Another part of being prepared for an emergency is knowing what to do immediately after. Cyclists deserve to be repaid for injuries and damages because they typically bear the brunt of an accident. When it comes to auto-bicycle accidents, the law offices of Michael Cordova can expertly handle any situation. Between a bike helmet and Michael Cordova, a rider will be protected both on and off the road.
October 11, 2012
In Aurora, Colorado Ashley and her husband Andy Adams found out they would be having quadruplets in March which seemed like the biggest news they could possibly receive until further examinations showed Ashley had thyroid cancer. The cancer was in stage 1 and had spread to her lymph nodes.
They had been married for four years and decided to start a family. After unsuccessfully trying to conceive, Ashley underwent infertility treatments.
“When the doctors told us we were having quads, we were extremely terrified and ridiculously excited all at the same time,” said Andy.
Four months into Ashley’s pregnancy her doctors diagnosed her with thyroid cancer. It is not rare to diagnose cancer in pregnant women because that is normally the time they have their first broad health examinations done.
Multiple-birth pregnancies are often complicated, said Julie Scott, a high-risk obstetrician at the University of Colorado Hospital in Aurora. Due to possible complications, Ashley decided to wait until after the babies were born to undergo cancer surgery. She delivered three girls and a boy on August 26.
A few weeks after Ashley gave birth she had her surgery. The surgery was a seven-hour procedure that included a thyroidectomy and lymph node removal.
Ashley and her family are now waiting for the test results to determine a treatment plan. She may need chemotherapy, iodine radiation or possibly both. After her cesarean section and cancer surgery, Ashley is now recovering and the quadruplet babies are developing healthy.
September 11, 2012
Marine Cpl. Juan Dominguez, 28 years old, was on duty in Afghanistan on October of 2010 when he slipped down an embankment and landed on a buried bomb. He lost both legs and his right arm due to the explosion.
Dominguez spent months undergoing multiple surgeries and physical therapy sessions since October when the incident occurred. The Stephen Siller Tunnel to Towers Foundation and partner Gary Sinise Foundation are donating a new “smart home” to Dominguez and his wife to aid in his recovery.
“I consider this foundation like part of my family. They’ve taken great care of me, with no strings attached, and I couldn’t have asked for more,” Dominguez said.
The home is in Reserve at Paseo del Sol community in Temecula, California. It was specially built to help Dominguez lead an independent life. The home has shelves and kitchen cabinets that lower for easy access to items, an elevator, and doors that open as part of an electronic-sensor system run from an iPad.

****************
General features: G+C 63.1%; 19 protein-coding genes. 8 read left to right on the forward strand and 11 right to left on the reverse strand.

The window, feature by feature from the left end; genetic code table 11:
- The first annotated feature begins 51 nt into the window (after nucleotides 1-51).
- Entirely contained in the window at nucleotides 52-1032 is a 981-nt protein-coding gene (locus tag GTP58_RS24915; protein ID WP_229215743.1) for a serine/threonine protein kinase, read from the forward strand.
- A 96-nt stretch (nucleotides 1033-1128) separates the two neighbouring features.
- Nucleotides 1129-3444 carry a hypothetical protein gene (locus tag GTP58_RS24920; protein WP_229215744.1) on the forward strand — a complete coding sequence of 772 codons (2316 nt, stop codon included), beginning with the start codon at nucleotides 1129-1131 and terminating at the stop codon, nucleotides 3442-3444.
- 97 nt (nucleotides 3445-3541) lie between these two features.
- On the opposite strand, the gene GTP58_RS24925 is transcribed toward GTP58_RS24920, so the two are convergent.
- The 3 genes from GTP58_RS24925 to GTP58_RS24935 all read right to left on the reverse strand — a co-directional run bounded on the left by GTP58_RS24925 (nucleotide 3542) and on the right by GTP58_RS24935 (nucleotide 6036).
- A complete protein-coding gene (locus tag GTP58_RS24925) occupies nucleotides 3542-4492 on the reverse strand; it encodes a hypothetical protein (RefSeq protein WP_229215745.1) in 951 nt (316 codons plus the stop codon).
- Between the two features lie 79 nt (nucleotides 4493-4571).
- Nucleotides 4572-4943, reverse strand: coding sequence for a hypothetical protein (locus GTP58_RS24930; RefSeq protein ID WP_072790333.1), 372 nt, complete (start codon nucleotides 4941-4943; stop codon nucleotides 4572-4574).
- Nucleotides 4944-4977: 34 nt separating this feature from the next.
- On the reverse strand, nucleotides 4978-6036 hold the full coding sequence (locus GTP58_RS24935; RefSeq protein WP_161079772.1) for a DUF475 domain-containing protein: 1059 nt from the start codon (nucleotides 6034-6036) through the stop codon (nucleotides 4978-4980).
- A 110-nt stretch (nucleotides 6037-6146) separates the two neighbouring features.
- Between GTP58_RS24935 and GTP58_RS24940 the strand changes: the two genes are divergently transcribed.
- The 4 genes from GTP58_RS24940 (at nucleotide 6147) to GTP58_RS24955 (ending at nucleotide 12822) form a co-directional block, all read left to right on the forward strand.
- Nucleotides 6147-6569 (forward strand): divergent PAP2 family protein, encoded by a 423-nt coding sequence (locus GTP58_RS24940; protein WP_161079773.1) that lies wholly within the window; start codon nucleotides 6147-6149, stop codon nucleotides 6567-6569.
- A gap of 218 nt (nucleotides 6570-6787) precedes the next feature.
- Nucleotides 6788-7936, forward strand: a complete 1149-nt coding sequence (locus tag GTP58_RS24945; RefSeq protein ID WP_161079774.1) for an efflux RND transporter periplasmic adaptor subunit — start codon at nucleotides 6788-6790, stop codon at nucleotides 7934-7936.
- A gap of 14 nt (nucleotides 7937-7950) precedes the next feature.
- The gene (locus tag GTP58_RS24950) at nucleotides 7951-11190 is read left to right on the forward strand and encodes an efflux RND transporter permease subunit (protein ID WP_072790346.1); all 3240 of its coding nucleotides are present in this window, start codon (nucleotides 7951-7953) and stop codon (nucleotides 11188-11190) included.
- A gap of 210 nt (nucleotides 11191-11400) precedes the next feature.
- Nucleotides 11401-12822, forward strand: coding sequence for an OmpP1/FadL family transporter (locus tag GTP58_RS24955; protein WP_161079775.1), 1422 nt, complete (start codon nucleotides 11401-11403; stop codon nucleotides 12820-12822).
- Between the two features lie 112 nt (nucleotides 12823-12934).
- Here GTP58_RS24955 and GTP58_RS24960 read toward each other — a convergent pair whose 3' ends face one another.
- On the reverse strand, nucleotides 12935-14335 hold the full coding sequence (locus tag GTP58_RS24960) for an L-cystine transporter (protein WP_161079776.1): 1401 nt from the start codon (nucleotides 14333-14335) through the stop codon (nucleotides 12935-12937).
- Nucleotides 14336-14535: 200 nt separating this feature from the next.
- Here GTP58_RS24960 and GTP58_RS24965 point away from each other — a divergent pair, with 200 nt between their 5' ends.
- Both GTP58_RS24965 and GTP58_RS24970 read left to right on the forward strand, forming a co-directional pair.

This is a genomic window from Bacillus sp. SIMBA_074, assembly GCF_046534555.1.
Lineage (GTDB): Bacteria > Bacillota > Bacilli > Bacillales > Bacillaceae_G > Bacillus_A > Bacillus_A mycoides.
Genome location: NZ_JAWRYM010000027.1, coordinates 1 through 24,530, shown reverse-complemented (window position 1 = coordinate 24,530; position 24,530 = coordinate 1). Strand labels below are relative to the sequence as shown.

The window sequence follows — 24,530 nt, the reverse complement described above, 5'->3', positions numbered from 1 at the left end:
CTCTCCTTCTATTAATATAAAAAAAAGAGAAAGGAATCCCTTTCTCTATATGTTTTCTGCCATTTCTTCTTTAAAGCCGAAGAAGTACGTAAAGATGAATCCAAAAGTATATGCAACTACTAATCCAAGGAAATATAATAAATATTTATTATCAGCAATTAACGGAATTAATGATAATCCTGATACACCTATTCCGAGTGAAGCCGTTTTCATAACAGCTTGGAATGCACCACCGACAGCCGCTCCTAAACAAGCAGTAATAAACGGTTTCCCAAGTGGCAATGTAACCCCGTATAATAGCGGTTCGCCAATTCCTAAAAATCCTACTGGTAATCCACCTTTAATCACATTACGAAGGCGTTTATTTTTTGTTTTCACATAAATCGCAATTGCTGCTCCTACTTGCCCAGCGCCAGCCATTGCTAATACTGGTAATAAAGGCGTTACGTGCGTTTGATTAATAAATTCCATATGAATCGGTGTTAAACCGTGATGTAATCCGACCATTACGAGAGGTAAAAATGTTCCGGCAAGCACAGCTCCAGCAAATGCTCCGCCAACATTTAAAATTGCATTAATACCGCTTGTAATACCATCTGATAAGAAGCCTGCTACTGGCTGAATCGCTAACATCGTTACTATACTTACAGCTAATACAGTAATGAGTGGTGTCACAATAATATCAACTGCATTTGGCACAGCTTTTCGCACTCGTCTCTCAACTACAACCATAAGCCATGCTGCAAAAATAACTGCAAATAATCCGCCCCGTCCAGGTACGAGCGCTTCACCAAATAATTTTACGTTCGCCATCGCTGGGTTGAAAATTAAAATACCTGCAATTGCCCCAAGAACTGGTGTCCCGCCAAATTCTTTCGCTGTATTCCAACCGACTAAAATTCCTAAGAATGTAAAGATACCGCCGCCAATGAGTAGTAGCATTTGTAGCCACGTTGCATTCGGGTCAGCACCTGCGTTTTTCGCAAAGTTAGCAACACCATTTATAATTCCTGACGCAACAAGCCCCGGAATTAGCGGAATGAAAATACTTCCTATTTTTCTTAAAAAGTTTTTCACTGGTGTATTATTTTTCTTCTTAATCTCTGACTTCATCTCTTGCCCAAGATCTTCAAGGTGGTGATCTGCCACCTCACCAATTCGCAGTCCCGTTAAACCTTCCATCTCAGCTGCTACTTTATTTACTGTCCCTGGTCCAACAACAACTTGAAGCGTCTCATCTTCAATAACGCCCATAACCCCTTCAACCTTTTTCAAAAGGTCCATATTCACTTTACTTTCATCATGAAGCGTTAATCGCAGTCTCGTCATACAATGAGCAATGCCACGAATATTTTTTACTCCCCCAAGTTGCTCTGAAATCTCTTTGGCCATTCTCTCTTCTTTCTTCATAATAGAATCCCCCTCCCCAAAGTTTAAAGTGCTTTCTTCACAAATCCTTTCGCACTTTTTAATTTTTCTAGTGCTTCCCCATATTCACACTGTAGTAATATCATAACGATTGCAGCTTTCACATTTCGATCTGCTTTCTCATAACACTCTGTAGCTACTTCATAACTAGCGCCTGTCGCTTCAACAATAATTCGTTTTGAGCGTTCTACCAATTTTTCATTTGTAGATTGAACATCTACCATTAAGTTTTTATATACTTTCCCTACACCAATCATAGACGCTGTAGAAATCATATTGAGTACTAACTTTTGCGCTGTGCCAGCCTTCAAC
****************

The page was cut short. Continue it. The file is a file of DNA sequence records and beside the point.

“Our team has worked with our subcontractors and vendors to create an exceptional home for an extremely deserving American hero,” said manager for Standard Pacific Homes, Marty Langpap.
Dominguez is from New Mexico but chose to live in Temecula after he fell in love with the city during the many visits he had. It is close to San Diego where he receives his outpatient care. Temecula eagerly anticipated his transfer and welcomed him with American flags on the morning of his arrival. Temecula police and firefighters, representatives from the foundations, city officials, city residents and actor Gary Sinise were there to celebrate as Dominguez accepted his new house.
Ned Wallace, president of Wallace Air Cargo Group Inc., donated a whopping $450,000 for Dominguez’s $600,000 “smart home.” The rest of the money was raised through fundraisers which included a benefit concert starring Sinise and his band. The furnishings for the home were donated by Shubert Design Furniture in St. Louis.
August 14, 2012
Scientists at the Florida Museum of Natural History examined a 164.5-pound, 17.5-foot pregnant Burmese python carcass on Friday after it was brought there from the Everglades National Park. They found a record of 87 eggs inside the python which gave them important clues about the reproductive capability of the species. Scientists say exploring the snake’s biology is essential in understanding how to stop the python’s spread around the world.
“I think one of the important facts about this animal is its reproductive capability. There are not many records of how many eggs a large female snake carries in the wild. This shows they’re a really reproductive animal, which aids in their invasiveness,” said park wildlife biologist Skip Snow.
Everglades National Park and the Florida Fish and Wildlife Conservation Commission are working with other agencies on the Burmese python problem. The Burmese python is a non-native but established species in Florida that is one of the deadliest, most competitive predators in the southern part of the state, according to the university. The snakes have no known predator and population range from the thousands to hundreds of thousands. The Burmese python was first found in the Everglades in 1979 yet it is native to Southeast Asia.
State laws prohibit people from owning Burmese pythons as pets or taking them across state lines without a federal permit. Florida has the world’s most awful problem with amphibians and invasive reptiles, the university said. The journal Zootaxa, Krysko published a study last year which found that 137 non-native species were introduced to Florida between 1863 and 2010. Pet trade was determined as the number one cause.« Older Posts — Newer Posts »
- Octavio G. Herrera Memorial Fund
- Scholarship Opportunity!
- Brain Injury Awareness Month: A Concussion
- Take Me Out to the Ball Game
- The Danger of Worn Tires
- Going to a D-Backs Game This Summer?
- Summer Pool Safety Tips in Phoenix
- Mourning the Yarnell Hill Fire Tragedy
- Trouble Under Water
- The 5 Steps after a Car Accident
- Better Not Bite – Dog Safety
- Life-Saving Laws of Cycling
- Mother gives birth to quadruplets while battling cancer
- Veteran gets a ‘smart’ home
- 17 foot pregnant python found in Florida
- April 2014 (1)
- March 2014 (3)
- October 2013 (1)
- July 2013 (3)
- June 2013 (2)
- May 2013 (2)
- October 2012 (1)
- September 2012 (1)
- August 2012 (1)
- July 2012 (6)
- June 2012 (7)
- May 2012 (11)
- April 2012 (7)
- March 2012 (1)
- November 2011 (10)
- October 2011 (1)